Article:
2012-12-26 05:23:07 UTC
One Turk a day dies due to drug abuse, statistics show
December 25 2012
Picture: This photo shows marijuana confiscated in a raid in the
southern city of Adana. Turkish security forces detained 105,665
suspects in 2011 in 67,099 drug raids. AA Photo
A recent official report reveals that 365 people were killed last year
in Turkey. The average age of male drug addicts in Turkey is 33.5
while the average age of their female counterparts is 43.2, according
to the report
Some 365 people died in the last year in Turkey due to drug addiction,
according to the Interior Ministry, which said 95.2 percent of the
victims were male.
The report indicated that 105 of the deaths were “directly” connected
to drug addiction like overdoses and that the other 260 fatalities
were “indirectly” caused by drug usage.
The report, based on statistics collected in 2011, is the most
comprehensive report prepared by the Interior Ministry’s Police
The head of the Police Department’s Anti-Smuggling and Organized Crime
Bureau (KOM), Mehmet Yeşilkaya, said that in 2011 and 2012, 117 tons
of cocaine, 17.1 tons of heroin, 1 million pills of the drug captagon
and 3 million ecstasy pills were seized by security forces.
Successful operations take toll on cartels
With successful operations against organized crime groups over the two
years, the leaders of many groups pushing drugs have been arrested and
sent to prison, he said.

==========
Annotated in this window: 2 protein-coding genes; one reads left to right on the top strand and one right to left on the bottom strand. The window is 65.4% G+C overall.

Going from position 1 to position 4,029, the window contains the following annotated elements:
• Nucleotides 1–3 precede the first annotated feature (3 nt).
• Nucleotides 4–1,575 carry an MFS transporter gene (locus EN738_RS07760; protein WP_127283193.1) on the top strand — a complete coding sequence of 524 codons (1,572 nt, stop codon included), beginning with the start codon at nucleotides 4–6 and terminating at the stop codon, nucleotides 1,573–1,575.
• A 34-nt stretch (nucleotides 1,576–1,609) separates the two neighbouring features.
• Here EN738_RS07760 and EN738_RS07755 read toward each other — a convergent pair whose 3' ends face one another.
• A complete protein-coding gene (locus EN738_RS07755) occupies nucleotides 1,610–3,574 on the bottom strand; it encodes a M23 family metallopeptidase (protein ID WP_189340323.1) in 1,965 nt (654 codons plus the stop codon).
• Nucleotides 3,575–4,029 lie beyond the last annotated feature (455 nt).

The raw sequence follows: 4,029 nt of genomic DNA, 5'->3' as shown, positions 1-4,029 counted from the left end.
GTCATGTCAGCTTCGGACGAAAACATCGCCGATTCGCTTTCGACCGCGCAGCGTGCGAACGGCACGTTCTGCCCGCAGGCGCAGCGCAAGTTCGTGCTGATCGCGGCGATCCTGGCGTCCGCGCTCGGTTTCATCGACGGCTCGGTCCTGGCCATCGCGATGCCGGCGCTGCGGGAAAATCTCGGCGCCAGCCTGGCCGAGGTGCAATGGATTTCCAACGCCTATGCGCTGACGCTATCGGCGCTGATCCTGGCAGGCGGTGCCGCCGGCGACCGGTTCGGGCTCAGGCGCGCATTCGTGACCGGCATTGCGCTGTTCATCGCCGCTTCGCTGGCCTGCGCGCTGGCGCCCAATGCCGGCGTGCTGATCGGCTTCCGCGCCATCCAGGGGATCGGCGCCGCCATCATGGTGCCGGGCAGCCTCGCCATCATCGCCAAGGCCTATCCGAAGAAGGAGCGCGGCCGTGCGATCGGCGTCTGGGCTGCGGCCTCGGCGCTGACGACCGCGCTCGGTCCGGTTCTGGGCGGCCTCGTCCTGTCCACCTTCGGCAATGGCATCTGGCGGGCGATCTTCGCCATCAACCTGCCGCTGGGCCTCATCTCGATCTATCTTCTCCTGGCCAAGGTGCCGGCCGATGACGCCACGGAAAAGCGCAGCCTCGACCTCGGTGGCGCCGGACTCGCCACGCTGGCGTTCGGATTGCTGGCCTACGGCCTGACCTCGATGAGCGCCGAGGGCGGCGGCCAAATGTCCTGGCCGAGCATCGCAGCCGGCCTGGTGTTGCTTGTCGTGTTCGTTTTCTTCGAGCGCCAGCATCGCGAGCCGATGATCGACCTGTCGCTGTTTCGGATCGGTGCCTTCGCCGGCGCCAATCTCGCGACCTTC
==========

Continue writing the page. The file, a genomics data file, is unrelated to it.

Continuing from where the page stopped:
The average age of male drug addicts is 33.5 while the average age of
their female counterparts was 43.2, resulting in an average of 34. The
report added, however, that a child under the age of 15 died for the
first time due to drugs.
Turkish security forces detained 105,665 suspects in 2011 in 67,099
drug raids. The usage of heroin, marijuana and captagon has decreased,
the report said, but added that the usage of cocaine, ecstasy and
methamphetamine had risen.
The report also included a survey which revealed that some 40.3
percent of addicts started using drugs because of a “sense of
curiosity,” 23.89 percent said “their friend influenced them,” 15.23
percent said “they found an exit in drugs while escaping from their
problems,” while 14.31 percent put the blame on “family matters.”
Some 8,045 people were interviewed for the survey; just 2.7 percent
said they used drugs at least once in their lives, although 51 percent
said they had tried smoking cigarettes, Cuban cigars or nargiles.